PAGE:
“When autopsy was conducted in a suspected case of dengue death in 2013, we found that the person was suffering from West Nile fever, a mosquito-borne disease. Similarly , all reported deaths might not be due to dengue. We are unable to contain deaths as scientific analysis and research are lacking,” said Dr Althaf.

There are four different strains of dengue and for a person repeatedly afflicted with dengue, the risk factor goes up. “Severe internal bleeding or blood loss can occur due to the reaction of antibodies already present in hisher body . This is a matter we have to address through research,” said former state nodal officer (communicable diseases) Dr Amar Fettle.

Genetic mutation in disease causing virus is also suspected to be one of the major reasons for the increase in fatalities, said experts. “The spontaneous changes in genetic coding of dengue causing virus can be one of the reasons for the complications.Similar to the mutation seen in H1N1 virus, dengue causing virus is suspected to have undergone genetic mutation. H1N1 virus was seen only in animals at first, it later it was transmitted to humans and by 2008, due to mutation, H1N1 virus was transmitted from one human to another,” said Dr Althaf.

Doctors, who treat dengue, have also no ticed the change in symptoms. “Many patients who seek treatment for diarrhoea; throat pain and vomiting are later diagnosed with dengue. The symptoms were high fever, back and abdominal pain. It is not the same now,” said a doctor at the general hospital in the capital on condition of anonymity .

“The Aedes aegypti mosquitoes are responsible for the outbreak.These mosquitoes can cause chikungunya, yellow fever and Zika fever.Our environment is very receptive to these diseases and we are vulnerable,” he said.

Dengue cases have risen in Thiruvananthapuram, Kollam, Alappuzha, Palakkad, Malappuram and Kozhikode this year and the disease has become round-the-year problem over the past three years.

Source: THE TIMES OF INDIA

BMC inspects Govt. buildings,finds mosquito breeding in 1000+ water tanks

BMC inspects Govt. buildings,finds mosquito breeding in 1000+ water tanks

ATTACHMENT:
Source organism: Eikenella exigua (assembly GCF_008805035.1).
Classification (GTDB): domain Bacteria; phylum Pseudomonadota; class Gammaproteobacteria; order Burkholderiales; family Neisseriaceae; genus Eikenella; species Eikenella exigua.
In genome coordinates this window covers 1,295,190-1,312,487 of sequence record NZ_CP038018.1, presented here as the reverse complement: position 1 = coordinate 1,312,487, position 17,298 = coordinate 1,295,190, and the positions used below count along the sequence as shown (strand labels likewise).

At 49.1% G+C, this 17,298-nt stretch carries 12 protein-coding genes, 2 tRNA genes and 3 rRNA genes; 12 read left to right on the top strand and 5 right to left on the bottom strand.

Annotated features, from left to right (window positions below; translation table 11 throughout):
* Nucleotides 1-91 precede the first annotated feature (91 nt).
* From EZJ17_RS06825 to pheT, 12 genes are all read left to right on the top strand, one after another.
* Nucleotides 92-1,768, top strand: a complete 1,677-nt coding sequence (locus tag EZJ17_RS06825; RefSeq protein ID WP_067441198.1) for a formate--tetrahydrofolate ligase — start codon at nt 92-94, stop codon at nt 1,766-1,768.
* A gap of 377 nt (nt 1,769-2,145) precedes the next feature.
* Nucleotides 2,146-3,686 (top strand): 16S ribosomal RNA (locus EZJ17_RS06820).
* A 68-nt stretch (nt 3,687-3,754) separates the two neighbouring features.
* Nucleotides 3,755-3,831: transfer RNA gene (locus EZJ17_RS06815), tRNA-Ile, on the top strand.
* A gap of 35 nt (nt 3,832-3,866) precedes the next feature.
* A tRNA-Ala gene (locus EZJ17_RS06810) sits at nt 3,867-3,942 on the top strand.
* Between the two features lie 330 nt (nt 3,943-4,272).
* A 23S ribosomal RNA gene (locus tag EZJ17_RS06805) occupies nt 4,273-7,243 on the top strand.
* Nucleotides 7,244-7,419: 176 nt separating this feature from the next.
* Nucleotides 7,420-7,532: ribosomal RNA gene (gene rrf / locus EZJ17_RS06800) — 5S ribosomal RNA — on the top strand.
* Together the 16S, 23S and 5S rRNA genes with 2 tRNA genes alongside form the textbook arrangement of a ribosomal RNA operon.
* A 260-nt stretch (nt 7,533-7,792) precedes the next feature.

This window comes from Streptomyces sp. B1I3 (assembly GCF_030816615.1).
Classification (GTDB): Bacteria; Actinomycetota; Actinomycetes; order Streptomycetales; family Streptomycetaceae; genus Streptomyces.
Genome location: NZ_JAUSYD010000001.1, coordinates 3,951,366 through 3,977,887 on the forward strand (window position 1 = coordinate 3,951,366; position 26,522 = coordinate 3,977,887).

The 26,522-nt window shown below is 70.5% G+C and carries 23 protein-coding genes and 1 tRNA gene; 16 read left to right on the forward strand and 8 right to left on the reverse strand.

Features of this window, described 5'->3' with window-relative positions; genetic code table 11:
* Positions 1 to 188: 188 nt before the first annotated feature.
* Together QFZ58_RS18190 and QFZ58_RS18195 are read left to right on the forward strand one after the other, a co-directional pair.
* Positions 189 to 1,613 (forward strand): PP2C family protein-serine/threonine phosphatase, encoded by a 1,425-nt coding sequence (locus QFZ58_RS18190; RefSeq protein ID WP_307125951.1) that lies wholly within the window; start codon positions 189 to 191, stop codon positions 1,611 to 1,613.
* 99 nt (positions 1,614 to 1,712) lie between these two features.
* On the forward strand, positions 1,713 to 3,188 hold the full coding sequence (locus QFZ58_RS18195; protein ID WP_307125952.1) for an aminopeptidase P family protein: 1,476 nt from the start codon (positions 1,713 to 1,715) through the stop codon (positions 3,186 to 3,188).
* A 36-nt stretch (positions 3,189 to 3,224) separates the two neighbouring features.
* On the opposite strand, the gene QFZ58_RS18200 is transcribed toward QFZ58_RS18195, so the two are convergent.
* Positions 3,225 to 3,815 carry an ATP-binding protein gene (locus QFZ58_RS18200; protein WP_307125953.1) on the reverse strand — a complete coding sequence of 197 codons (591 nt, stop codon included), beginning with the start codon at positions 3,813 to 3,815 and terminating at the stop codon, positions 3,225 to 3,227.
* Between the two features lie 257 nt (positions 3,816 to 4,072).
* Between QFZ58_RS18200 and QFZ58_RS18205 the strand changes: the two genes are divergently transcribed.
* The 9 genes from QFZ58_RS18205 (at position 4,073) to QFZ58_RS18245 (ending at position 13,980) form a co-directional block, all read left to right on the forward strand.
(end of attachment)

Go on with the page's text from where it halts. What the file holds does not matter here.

Mosquito breeding detection has reduced to eight per cent across government buildings in the city, the latest inspection conducted by the Brihanmumbai Municipal Corporation’s (BMC) insecticide department has found. Of the 6,232 government buildings inspected for breeding sites, 1,858 water tanks were found to be non-mosquito proof.

“Until last year, we saw that only 85 per cent institutions ensured that their tanks were mosquito proof. This is the first time that the compliance has reached 92 per cent,” said insecticide officer, Dr Rajan Naringrekar. The intensive drive comes ahead of monsoons, with which vector-borne diseases, specially malaria and dengue, record a spike.

According to a BMC report, maximum breeding was found in Public Works Department buildings with 536 non-mosquito proof spots, Central Railway with 446 such spots and the Central Public Works Department with 252 breeding spots. While the Western Railways owns 636 buildings, it has only 3.7 per cent tanks that have no mosquito proofing. On the other hand, Central Railway has 577 premises, of which 23.5 per cent had breeding spots.

In May, the BMC conducted inspections across 23,135 water tanks in government-owned premises. Of these, 21,277 had been mosquito-proofed, and 1,858 remained unprotected. “Not only government agencies, residential societies also need to routinely ensure that the premises are free from mosquito breeding. Since Aedes aegypti breeds indoors, our department cannot go everywhere to clean the breeding spots,” Naringrekar said.

According to civic officials, with detection of three Zika positive cases in Ahmedabad and frequent commute of residents between Ahmedabad and Mumbai, efforts to kill Aedes Aegypti mosquito and prevent its breeding have strengthened. Aedes aegypti is a common vector for both dengue and zika infections. While cases of dengue have steadily increased in the city since 2011, Zika is yet not considered a threat in Mumbai, officials claim.